KAUST DepartmentExtreme Computing Research Center, King Abdullah University of Science and Technology(KAUST), Thuwal, 23955-6900, Saudi Arabia
Applied Mathematics and Computational Science Program
Extreme Computing Research Center
Computer, Electrical and Mathematical Science and Engineering (CEMSE) Division
Office of the President
Permanent link to this recordhttp://hdl.handle.net/10754/679290
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AbstractA nonlinear elimination preconditioned inexact Newton (NEPIN) algorithm is proposed for problems with localized strong nonlinearities. Due to unbalanced nonlinearities ("nonlinear stiffness''), the traditional inexact Newton method often exhibits a long plateau in the norm of the nonlinear residual or even fails to converge. NEPIN implicitly removes the components causing trouble for the global convergence through a correction based on nonlinear elimination within a subspace that provides a modified direction for the global Newton iteration. Numerical experiments show that NEPIN can be more robust than global inexact Newton algorithms and maintain fast convergence even for challenging problems, such as full potential transonic flows. NEPIN complements several previously studied nonlinear preconditioners with which it compares favorably experimentally on a classic shocked duct flow problem considered herein. NEPIN is shown to be fairly insensitive to mesh resolution and “bad” subproblem identification based on the local Mach number or the local nonlinear residual for transonic flow over a wing.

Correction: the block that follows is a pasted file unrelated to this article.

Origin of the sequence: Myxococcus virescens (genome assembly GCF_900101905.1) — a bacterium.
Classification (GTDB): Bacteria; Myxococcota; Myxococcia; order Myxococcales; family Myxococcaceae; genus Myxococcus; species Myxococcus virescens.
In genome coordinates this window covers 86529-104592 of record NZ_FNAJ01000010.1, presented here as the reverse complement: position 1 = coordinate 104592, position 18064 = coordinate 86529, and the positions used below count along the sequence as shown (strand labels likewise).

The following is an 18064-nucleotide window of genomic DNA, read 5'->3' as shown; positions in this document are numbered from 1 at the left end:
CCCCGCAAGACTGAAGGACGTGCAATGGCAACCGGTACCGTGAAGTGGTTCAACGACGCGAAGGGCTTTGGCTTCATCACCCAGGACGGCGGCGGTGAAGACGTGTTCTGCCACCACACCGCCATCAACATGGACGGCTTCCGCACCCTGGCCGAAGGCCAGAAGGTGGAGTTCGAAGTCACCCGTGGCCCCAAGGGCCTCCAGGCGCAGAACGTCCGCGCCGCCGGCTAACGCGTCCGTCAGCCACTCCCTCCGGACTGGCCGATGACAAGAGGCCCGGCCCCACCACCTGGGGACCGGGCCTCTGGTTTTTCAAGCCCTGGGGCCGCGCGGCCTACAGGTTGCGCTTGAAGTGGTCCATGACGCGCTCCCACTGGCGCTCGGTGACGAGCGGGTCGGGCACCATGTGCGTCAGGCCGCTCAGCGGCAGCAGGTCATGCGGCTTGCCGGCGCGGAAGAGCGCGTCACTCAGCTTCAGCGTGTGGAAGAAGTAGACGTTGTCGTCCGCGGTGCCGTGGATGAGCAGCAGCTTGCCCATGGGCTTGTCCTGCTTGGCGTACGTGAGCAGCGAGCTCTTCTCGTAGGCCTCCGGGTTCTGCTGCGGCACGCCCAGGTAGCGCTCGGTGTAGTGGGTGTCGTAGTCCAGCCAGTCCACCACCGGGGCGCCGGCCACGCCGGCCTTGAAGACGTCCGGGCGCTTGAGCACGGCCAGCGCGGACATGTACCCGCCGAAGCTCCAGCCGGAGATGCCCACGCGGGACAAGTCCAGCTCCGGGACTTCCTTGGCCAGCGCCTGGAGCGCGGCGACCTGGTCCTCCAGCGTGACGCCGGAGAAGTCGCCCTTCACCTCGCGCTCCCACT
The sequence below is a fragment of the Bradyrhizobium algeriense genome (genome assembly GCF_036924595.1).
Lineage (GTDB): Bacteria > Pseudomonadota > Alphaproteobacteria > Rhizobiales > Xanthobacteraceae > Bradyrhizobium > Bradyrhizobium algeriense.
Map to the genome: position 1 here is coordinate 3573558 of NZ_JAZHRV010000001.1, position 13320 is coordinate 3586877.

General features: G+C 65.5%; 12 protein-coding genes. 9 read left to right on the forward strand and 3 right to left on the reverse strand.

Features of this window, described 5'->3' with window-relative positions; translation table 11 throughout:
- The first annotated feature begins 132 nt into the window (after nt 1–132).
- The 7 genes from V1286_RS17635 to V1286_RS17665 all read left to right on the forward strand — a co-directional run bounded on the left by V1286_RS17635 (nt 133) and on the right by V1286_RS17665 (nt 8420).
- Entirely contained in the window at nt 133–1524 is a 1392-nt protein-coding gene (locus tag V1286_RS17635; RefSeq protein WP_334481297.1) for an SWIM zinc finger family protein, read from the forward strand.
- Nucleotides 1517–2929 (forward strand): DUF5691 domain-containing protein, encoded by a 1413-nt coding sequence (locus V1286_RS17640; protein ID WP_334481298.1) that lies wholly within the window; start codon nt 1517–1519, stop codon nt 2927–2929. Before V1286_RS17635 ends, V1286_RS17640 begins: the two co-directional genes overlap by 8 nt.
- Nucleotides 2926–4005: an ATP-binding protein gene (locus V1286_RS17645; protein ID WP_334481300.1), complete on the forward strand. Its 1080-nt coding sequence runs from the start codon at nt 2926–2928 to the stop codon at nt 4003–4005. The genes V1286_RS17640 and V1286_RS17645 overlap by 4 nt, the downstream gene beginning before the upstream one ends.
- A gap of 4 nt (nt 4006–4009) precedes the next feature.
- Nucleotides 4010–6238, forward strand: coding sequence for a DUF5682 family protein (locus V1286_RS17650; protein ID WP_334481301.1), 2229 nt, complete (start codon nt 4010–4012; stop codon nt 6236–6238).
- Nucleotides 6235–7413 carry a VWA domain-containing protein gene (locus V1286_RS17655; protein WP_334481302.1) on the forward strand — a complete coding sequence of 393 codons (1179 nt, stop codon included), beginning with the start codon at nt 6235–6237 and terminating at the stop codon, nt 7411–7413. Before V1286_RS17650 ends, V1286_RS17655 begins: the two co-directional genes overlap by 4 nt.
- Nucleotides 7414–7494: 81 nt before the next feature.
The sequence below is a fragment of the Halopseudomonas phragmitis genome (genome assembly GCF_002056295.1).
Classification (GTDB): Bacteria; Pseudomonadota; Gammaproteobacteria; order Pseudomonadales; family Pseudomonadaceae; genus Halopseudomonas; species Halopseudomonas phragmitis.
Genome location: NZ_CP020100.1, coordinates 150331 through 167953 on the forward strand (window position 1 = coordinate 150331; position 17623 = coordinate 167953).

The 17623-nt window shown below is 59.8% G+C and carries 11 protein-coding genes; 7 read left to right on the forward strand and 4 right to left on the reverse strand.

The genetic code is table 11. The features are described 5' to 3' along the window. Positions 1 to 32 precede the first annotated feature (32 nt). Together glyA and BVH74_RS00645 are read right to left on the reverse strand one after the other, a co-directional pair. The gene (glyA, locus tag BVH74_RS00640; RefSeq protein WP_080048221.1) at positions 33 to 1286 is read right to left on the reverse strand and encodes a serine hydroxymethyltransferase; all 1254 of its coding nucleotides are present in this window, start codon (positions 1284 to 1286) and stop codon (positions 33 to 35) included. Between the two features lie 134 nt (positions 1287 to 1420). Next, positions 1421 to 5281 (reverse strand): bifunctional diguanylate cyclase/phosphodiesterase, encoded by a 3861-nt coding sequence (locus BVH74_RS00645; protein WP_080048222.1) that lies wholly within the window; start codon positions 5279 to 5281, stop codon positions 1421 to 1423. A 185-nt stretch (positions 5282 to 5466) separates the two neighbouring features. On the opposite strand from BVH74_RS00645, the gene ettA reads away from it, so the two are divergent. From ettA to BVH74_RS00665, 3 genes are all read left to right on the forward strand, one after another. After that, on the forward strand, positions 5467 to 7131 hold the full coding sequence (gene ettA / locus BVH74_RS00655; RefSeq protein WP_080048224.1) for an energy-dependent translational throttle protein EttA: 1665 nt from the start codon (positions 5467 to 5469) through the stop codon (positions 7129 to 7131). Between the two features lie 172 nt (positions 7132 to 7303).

CitationLiu, L., Hwang, F.-N., Luo, L., Cai, X.-C., & Keyes, D. E. (2022). A Nonlinear Elimination Preconditioned Inexact Newton Algorithm. SIAM Journal on Scientific Computing, 44(3), A1579–A1605. https://doi.org/10.1137/21m1416138
SponsorsThe work of the first author was supported by the National Natural Science Foundation of China (11901296) and by the Natural Science Foundation of Jiangsu (BK20180450). The work of the third author was supported by the National Natural Science Foundation of China (11701547). The authors are grateful for the use of a Cray XC40 (Shaheen II) operated by the Supercomputing Laboratory of the King Abdullah University of Science and Technology.